Probe of CLS owner
A story dated February 19 on Yahoo's news page reports that Canada's four opposition parties cast political differences aside on Thursday to issue a joint call for an ethics investigation of Finance Minister Paul Martin.
The parties accused the Liberal minister of an apparent conflict of interest because of a proposed bill which would give tax incentives to foreign shipping firms moving their operations to Canada.
Martin, widely respected internationally and in the Canadian business community for successfully cutting the country's chronic budget deficits, is a multi-millionaire shipowner with extensive foreign holdings. He has put them under ``blind management'' and disclosed all his assets.
The four parties, ranging from socialist to right-wing to Quebec separatist, asked for the establishment of a subcommittee of the Finance Committee to probe the whole matter. They have been stonewalled by the ruling Liberals.
``The finance minister has put himself in a very bad position, a conflict of interest, by sponsoring (bill) C-28, which would allow for major tax exemptions for shipping companies,'' the opposition Bloc Quebecois member Odina Desrochers told Parliament.
Martin, who says he fell in love with ships when he was 10, owns the Montreal-based Canada Steamship Lines (CSL) and a
number of affiliated shipping companies based in Liberia, Barbados and elsewhere. Many of his ships are foreign-flagged.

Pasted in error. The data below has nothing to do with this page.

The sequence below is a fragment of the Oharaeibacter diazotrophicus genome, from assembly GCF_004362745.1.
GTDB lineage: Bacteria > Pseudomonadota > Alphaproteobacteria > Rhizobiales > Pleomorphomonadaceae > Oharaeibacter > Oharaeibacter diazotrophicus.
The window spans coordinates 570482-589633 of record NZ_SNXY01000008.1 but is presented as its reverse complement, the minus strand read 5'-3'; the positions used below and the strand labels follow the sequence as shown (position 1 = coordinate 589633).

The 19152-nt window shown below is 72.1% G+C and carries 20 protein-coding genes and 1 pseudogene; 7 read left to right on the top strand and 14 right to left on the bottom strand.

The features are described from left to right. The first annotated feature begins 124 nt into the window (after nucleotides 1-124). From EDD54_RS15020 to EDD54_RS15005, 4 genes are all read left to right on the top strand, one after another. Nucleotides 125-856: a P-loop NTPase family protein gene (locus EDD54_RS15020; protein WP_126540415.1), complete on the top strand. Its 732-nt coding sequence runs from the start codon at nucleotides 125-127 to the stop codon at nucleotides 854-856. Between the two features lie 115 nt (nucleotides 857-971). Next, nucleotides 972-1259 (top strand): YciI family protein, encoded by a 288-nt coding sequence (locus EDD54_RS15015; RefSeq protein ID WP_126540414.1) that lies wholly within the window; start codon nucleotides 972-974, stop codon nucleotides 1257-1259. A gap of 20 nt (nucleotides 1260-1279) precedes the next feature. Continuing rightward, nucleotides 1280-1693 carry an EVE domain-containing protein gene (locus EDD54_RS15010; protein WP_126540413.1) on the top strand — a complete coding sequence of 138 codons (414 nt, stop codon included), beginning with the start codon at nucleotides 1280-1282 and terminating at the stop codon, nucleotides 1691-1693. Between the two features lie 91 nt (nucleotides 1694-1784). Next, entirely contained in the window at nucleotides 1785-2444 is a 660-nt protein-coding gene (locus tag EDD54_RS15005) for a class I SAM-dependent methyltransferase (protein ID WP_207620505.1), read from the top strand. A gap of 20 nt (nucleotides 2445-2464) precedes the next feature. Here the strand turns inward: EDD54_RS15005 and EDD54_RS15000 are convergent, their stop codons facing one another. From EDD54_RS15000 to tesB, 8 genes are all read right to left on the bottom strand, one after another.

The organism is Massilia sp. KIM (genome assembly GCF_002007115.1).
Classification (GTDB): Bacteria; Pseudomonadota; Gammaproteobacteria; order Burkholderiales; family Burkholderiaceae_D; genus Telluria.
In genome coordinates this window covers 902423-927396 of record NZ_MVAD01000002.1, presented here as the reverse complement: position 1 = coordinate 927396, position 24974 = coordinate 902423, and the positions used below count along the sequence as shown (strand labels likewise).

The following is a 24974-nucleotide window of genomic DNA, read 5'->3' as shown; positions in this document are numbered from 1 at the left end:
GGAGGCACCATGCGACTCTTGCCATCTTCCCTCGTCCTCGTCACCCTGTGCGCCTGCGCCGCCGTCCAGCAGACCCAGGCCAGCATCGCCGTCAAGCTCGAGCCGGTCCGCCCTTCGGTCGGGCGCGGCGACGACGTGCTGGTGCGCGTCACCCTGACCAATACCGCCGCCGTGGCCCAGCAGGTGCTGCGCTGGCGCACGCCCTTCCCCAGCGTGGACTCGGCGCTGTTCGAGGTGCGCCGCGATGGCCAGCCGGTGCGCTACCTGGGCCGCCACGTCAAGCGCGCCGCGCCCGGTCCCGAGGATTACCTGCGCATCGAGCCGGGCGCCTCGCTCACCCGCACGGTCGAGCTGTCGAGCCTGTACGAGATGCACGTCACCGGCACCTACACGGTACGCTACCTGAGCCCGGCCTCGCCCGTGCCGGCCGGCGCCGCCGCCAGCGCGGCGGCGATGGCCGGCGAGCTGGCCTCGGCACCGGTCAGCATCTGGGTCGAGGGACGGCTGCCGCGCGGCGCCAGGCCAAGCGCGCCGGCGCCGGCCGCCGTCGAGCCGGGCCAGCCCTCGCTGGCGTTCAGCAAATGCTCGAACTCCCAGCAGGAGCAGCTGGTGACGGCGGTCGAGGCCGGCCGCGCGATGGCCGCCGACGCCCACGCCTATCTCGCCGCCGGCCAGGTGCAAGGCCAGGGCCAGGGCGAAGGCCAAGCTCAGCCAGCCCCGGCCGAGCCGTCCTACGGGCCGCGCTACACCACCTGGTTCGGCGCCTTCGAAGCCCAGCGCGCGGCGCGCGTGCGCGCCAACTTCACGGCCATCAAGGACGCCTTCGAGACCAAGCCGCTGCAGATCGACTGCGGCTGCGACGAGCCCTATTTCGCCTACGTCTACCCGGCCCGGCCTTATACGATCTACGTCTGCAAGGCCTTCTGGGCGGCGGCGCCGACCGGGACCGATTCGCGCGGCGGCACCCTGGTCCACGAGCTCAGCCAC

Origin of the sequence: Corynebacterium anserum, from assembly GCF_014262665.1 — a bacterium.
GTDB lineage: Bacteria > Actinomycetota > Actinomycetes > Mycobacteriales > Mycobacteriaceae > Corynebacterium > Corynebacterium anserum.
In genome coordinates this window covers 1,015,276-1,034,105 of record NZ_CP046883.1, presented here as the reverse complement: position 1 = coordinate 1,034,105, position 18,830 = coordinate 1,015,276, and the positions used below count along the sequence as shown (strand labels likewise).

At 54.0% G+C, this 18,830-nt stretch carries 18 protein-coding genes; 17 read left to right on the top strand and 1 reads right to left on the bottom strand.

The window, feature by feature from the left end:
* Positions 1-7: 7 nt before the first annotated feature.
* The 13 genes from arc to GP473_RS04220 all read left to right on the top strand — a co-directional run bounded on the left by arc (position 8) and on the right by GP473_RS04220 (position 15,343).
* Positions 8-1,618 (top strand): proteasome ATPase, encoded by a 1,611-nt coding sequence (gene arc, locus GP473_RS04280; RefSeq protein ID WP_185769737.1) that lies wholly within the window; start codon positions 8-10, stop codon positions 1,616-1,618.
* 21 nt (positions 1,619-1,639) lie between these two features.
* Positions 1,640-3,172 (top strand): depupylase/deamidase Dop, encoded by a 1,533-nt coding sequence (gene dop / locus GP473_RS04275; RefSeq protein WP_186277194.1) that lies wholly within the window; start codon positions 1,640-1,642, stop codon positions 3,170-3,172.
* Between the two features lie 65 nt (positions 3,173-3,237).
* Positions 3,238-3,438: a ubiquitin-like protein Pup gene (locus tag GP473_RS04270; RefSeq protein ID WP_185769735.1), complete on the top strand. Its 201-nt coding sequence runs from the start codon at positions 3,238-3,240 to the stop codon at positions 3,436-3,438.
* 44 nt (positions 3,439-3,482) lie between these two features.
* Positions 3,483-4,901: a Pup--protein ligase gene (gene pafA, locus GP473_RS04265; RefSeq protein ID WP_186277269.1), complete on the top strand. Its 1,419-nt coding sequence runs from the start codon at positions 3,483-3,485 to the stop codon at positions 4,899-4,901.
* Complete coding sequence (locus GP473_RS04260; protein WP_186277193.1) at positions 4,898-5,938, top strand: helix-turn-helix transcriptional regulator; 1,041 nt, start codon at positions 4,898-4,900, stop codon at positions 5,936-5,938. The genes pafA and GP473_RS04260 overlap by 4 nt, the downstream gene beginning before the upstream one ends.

His office on Thursday refused official comment, except to label the whole affair as theatrics ahead of the presentation of the federal budget to Parliament on Tuesday.
The affair has dominated the daily Question Period in the House of Commons for the past couple of days.
Under a barrage of questions on Thursday Canadian Prime Minister Jean Chretien frequently jumped to his feet to defend Martin,
who is widely seen as his possible successor if the Liberals are re-elected for a third term.
``The minister of finance is a man of honesty and integrity and competence and he will deliver his budget next Tuesday,'' Chretien told the House of Commons.
Martin was absent from Parliament at the time.
``The ethics commissioner clearly said that there was no conflict of interest,'' Chretien said. ``Everyone knows that the family of the minister of finance owns ships. There's nothing hidden. They are just trying to destroy the minister of finance because he is hurting the opposition, because he brings in good budgets and the finances of the country are so good.''
Ethics Counsellor Howard Wilson, who was appointed by Chretien to police ethics in the federal government, said Martin had been careful to separate himself from any drafting of bill C-28's maritime provisions and any discussions about the legislation.
``I can be clear,'' Wilson said on Wednesday when called to testify to the Finance Committee. ``There is no substance to the
allegations. Mr. Martin has not been in a conflict of interest.''
At a news conference, the opposition parties said they were dissatisfied with Wilson's remarks and that too many questions remain unanswered about whether Martin's companies could profit from the changes proposed in bill C-28.
``We're going on what we think is a prudent and efficient way of doing this,'' said left-wing New Democratic Party member Nelson Riis.
He added that it was essential to begin the investigation immediately ``so we don't go into the budget tabling on Tuesday with a cloud hanging over the integrity of the process as well as the integrity of the minister of finance.''
Reported by: James Neumiller